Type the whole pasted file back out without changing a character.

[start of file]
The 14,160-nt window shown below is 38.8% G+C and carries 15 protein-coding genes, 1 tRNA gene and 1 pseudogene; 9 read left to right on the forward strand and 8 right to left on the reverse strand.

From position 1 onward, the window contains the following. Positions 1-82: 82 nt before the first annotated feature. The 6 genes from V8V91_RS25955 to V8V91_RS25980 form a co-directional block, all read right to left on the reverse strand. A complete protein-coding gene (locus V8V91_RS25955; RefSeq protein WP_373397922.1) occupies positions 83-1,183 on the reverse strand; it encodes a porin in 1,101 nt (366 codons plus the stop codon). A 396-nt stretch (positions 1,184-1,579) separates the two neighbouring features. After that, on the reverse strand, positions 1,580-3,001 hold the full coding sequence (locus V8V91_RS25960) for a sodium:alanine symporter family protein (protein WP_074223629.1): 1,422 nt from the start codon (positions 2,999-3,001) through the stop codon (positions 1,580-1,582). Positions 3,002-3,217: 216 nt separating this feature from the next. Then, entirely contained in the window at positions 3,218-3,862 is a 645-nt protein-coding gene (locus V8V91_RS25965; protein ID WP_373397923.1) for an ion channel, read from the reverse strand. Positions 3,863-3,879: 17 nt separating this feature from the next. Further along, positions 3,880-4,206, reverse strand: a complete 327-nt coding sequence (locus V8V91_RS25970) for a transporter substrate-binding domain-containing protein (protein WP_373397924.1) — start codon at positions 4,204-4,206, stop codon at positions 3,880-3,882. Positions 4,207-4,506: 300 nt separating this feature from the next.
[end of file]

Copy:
The 14,160-nt window shown below is 38.8% G+C and carries 15 protein-coding genes, 1 tRNA gene and 1 pseudogene; 9 read left to right on the forward strand and 8 right to left on the reverse strand.

From position 1 onward, the window contains the following. Positions 1-82: 82 nt before the first annotated feature. The 6 genes from V8V91_RS25955 to V8V91_RS25980 form a co-directional block, all read right to left on the reverse strand. A complete protein-coding gene (locus V8V91_RS25955; RefSeq protein WP_373397922.1) occupies positions 83-1,183 on the reverse strand; it encodes a porin in 1,101 nt (366 codons plus the stop codon). A 396-nt stretch (positions 1,184-1,579) separates the two neighbouring features. After that, on the reverse strand, positions 1,580-3,001 hold the full coding sequence (locus V8V91_RS25960) for a sodium:alanine symporter family protein (protein WP_074223629.1): 1,422 nt from the start codon (positions 2,999-3,001) through the stop codon (positions 1,580-1,582). Positions 3,002-3,217: 216 nt separating this feature from the next. Then, entirely contained in the window at positions 3,218-3,862 is a 645-nt protein-coding gene (locus V8V91_RS25965; protein ID WP_373397923.1) for an ion channel, read from the reverse strand. Positions 3,863-3,879: 17 nt separating this feature from the next. Further along, positions 3,880-4,206, reverse strand: a complete 327-nt coding sequence (locus V8V91_RS25970) for a transporter substrate-binding domain-containing protein (protein WP_373397924.1) — start codon at positions 4,204-4,206, stop codon at positions 3,880-3,882. Positions 4,207-4,506: 300 nt separating this feature from the next.